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Posted June 03, 2003 by publisher in Cuban Culture

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Emma Daly in Madrid | The Observer

A splendid bronze coffin in the ancient cathedral of Seville bears the bones of Christopher Columbus - or perhaps not.

The dispute over the explorer’s true resting place dates from the 18th century, but it was only last year that a Spanish history teacher dreamt up a plausible way of discovering the truth.

This week researchers will open the golden door set into the Seville tomb to remove the remains for DNA comparison with the bodies of the explorer’s son and brother, in the hope of determining whether Columbus lies here or, as is also claimed, in the Dominican Republic.

‘We are open to all theories,’ said Marcial Castro, a teacher at a school in Andaluca. He realised that, if scientists compared DNA from Hernando Colon, the explorer’s illegitimate son (whose burial site in Seville is not disputed), they could identify the father’s bones. Tomorrow Castro’s team will collect Hernando’s skeleton from a tomb in the cathedral and the bones of Diego Colon, the explorer’s brother, from La Cartuja monastery in Seville, then extract the few fragments of bone and earth from Columbus’s monument. ‘We will take them by road to the University of Granada, where they will stay for three days before reburial on Friday,’ said Castro.

Dr Jose Antonio Lorente, director of the acclaimed Laboratory of Genetic Identification at Granada, will try to extract enough DNA from the fragments to determine whether it matches Diego and Hernando.

‘The specialists will be working night and day, and foreign experts will also take part,’ said Castro.

More than 30 years after Columbus died peacefully in the Spanish city of Valladolid, his body was disinterred from its (second) resting place in the monastery of La Cartuja, Seville, and shipped to the Dominican Republic for burial in the new cathedral in Santo Domingo, alongside his son Diego.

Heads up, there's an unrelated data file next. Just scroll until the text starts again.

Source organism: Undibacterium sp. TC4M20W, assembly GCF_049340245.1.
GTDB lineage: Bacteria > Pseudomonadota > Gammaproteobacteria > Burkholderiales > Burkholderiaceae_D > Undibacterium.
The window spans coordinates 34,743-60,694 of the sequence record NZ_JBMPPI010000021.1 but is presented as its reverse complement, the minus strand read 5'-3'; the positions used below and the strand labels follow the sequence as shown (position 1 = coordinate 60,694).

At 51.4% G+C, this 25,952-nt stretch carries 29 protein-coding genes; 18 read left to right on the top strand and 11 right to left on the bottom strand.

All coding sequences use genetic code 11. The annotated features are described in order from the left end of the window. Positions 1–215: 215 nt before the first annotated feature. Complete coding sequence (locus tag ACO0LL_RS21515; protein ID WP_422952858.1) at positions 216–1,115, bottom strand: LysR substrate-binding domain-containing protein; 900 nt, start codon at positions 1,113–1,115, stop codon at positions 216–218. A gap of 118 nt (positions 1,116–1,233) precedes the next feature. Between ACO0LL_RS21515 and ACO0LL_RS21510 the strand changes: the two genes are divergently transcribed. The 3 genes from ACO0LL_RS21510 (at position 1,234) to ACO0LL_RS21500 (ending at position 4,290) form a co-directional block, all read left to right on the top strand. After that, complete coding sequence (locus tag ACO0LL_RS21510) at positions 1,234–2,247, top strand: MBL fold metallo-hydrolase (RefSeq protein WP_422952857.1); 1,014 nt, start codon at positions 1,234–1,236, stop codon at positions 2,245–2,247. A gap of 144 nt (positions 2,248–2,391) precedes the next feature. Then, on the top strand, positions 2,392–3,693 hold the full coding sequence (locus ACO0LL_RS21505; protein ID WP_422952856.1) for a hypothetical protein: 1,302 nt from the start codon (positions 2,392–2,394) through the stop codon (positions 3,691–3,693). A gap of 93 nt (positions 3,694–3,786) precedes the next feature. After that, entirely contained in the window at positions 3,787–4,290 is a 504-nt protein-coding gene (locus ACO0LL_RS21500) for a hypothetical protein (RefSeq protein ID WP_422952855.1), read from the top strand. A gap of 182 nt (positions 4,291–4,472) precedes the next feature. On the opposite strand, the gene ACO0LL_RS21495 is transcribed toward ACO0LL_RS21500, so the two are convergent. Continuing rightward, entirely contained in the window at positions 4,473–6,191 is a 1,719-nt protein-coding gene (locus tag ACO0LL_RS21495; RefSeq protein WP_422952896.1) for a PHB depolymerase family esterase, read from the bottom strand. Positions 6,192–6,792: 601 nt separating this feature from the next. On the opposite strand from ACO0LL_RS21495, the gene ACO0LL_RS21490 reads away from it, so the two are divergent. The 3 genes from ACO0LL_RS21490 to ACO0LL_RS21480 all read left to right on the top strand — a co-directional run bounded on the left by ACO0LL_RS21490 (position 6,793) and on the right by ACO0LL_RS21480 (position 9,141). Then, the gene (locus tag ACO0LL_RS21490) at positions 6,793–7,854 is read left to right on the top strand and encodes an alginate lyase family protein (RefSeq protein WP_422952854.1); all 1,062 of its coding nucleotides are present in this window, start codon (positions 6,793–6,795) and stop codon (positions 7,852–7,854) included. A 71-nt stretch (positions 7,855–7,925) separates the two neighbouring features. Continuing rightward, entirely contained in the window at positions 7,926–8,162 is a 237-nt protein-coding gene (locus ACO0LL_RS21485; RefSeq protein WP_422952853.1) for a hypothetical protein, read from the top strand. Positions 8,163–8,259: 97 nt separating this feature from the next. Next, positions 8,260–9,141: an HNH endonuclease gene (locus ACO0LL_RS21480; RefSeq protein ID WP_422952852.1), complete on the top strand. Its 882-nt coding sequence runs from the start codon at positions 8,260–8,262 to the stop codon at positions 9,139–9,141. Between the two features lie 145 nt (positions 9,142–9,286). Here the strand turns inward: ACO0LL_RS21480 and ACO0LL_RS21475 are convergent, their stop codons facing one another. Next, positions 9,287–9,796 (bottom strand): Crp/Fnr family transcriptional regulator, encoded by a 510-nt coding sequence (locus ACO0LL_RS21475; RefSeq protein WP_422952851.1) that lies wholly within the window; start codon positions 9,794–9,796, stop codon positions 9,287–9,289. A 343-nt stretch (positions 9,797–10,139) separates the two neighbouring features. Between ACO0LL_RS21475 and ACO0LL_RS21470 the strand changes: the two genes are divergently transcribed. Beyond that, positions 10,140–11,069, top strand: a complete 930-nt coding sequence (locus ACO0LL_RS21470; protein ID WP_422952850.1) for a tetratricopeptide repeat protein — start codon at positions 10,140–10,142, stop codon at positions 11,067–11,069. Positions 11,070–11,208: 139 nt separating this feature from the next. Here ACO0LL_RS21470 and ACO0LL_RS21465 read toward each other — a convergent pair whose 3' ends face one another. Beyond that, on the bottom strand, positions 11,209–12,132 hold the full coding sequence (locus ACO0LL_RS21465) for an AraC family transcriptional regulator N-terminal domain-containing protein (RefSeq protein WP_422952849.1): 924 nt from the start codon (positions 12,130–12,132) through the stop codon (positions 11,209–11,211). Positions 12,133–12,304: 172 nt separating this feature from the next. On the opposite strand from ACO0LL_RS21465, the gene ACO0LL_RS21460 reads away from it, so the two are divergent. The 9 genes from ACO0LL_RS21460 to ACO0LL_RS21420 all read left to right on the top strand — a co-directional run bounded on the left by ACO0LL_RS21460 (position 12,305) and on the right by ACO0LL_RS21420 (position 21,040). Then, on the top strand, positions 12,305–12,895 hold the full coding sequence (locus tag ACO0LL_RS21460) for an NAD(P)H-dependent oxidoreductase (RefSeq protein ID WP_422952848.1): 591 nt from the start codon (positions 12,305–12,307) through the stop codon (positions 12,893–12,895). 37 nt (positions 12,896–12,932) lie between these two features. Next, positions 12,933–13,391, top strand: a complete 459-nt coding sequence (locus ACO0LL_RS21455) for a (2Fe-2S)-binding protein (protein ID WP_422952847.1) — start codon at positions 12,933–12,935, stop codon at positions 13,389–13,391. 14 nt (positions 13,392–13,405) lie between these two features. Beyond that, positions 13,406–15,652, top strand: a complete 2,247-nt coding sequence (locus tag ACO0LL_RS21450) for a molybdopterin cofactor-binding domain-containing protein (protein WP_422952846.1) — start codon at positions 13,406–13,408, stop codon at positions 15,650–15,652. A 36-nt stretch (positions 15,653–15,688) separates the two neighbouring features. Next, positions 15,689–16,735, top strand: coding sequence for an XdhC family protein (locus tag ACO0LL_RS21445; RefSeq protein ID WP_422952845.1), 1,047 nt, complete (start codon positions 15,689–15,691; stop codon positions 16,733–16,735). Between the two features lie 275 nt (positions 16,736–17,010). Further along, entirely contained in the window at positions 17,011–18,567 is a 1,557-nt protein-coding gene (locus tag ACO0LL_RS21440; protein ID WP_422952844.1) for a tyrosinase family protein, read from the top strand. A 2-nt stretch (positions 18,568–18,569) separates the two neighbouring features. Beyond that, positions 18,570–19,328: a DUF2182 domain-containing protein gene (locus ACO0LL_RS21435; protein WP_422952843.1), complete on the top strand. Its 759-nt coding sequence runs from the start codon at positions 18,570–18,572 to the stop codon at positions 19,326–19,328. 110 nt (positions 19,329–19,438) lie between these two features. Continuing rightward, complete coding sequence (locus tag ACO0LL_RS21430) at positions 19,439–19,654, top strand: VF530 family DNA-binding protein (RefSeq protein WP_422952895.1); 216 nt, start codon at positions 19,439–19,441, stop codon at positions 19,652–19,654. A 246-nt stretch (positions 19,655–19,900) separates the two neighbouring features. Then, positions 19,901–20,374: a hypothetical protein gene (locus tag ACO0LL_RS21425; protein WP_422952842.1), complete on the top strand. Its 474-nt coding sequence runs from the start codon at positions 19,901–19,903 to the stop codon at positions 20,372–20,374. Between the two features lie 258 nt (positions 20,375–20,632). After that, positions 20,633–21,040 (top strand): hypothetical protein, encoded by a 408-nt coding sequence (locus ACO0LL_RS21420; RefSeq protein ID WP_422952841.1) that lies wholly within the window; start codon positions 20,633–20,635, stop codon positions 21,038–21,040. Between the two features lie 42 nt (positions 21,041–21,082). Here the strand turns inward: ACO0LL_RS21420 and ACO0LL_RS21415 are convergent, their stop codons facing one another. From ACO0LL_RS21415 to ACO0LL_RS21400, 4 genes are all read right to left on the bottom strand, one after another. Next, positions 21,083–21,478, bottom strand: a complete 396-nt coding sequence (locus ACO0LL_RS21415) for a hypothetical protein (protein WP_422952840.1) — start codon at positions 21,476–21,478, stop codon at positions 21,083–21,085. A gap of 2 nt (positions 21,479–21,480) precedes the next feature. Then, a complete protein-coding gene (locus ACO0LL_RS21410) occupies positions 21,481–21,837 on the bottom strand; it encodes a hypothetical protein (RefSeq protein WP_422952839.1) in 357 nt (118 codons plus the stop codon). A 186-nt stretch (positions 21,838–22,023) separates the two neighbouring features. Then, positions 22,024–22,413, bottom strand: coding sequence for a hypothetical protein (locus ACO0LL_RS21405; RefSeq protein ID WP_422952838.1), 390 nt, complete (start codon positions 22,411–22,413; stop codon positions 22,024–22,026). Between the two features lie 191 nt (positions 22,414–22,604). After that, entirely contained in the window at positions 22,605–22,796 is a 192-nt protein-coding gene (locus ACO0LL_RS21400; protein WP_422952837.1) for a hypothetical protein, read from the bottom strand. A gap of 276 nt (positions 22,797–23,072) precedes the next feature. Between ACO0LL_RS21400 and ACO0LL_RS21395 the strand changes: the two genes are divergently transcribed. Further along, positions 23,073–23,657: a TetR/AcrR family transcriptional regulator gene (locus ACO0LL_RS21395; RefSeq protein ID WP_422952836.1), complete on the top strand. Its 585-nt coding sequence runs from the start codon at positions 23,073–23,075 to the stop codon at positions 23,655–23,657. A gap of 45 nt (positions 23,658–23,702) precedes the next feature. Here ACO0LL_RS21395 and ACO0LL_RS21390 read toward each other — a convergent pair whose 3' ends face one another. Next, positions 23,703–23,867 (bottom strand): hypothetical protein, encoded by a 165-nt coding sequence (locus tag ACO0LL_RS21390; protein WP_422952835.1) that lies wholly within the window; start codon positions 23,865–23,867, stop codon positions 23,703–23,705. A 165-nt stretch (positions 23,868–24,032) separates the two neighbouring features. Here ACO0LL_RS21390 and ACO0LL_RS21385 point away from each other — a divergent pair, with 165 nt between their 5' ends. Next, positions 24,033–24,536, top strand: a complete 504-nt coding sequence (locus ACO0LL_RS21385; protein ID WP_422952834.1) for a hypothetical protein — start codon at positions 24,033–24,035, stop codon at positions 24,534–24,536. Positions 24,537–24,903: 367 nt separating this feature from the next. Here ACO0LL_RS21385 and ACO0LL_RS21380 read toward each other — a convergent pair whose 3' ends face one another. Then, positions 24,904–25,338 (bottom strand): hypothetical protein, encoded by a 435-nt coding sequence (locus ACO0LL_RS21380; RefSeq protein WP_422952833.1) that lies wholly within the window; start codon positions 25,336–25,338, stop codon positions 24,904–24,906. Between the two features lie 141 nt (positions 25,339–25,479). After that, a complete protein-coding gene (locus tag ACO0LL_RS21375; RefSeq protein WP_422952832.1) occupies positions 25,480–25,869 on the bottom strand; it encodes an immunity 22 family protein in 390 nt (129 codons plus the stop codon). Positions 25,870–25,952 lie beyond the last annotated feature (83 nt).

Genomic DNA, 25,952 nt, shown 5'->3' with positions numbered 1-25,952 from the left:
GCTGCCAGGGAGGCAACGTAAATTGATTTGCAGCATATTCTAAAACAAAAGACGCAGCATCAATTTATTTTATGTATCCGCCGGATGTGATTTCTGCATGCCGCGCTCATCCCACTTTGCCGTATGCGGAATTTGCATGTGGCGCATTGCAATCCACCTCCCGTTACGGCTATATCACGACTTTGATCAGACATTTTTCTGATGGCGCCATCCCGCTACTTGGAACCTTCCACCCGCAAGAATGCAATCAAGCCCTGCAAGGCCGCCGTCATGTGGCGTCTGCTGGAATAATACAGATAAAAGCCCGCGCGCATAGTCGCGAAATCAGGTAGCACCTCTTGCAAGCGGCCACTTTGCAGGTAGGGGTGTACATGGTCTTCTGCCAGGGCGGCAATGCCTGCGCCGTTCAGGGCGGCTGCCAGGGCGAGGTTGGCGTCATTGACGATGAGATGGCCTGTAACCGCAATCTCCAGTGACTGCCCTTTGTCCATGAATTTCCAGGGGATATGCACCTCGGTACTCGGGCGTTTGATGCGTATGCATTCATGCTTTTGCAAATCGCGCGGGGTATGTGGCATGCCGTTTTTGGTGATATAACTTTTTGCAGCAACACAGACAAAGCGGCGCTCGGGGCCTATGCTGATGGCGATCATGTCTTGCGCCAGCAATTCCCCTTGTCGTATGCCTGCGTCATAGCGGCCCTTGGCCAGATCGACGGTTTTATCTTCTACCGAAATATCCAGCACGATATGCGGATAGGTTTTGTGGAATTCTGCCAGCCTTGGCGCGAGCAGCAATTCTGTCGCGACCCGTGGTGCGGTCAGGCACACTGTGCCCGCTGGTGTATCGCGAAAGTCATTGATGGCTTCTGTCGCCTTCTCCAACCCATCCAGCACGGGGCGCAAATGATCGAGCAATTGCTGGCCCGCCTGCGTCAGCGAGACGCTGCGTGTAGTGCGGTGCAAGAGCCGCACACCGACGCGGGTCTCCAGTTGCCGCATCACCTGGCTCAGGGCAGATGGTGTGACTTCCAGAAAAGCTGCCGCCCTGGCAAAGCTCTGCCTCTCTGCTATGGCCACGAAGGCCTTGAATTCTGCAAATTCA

And that is the last sighting on which historians can agree of the venerable corpse. In 1795 Spain ceded the island to France, but did not want the bones to fall into the hands of foreigners. They were moved to Havana until the 1898 Spanish-American war and the liberation of Cuba, when the Spanish decided they should be sent home to Seville.

But by then the controversy had already begun to gather pace: in 1877, an excavation of Santo Domingo cathedral unearthed a small lead box of bone fragments inscribed: ‘Illustrious and distinguished male, Don Cristobal Colon’. Those remains are now buried at the Faro de Colon monument in the Dominican Republic.

To complicate matters further, more bones, said to be those of Columbus, were discovered in another site in Seville in 1950.

It will take months to produce a result, Castro said, ‘and luck will play a really big part’.

But if the investigation goes well, the researchers may find out not only where Columbus lies but also who he was.

There are several theories about his identity: he was Italian, Spanish or Portuguese - but the Majorcan version says that Columbus was the son of Charles, Prince of Viana, and Margarita, a Majorcan woman - and Lorente happens to have identified a piece of the prince’s DNA.

  1. Follow up post #1 added on June 13, 2004 by Paulo Novaes

    What happened to this test? It showed any results?

  2. Follow up post #2 added on September 11, 2005 by Knights of Columbus with 2 total posts

    Today is September 11, 2005
    I have been waiting for news regarding the DNA tests that were supposed to be carried out in Spain two years ago.  I have checked and followed up all sources after the June 2003 about this issue and no answer has been found.
    Please give me some lead, if you have, so I can continue my personal research on this matter.  Thank you.

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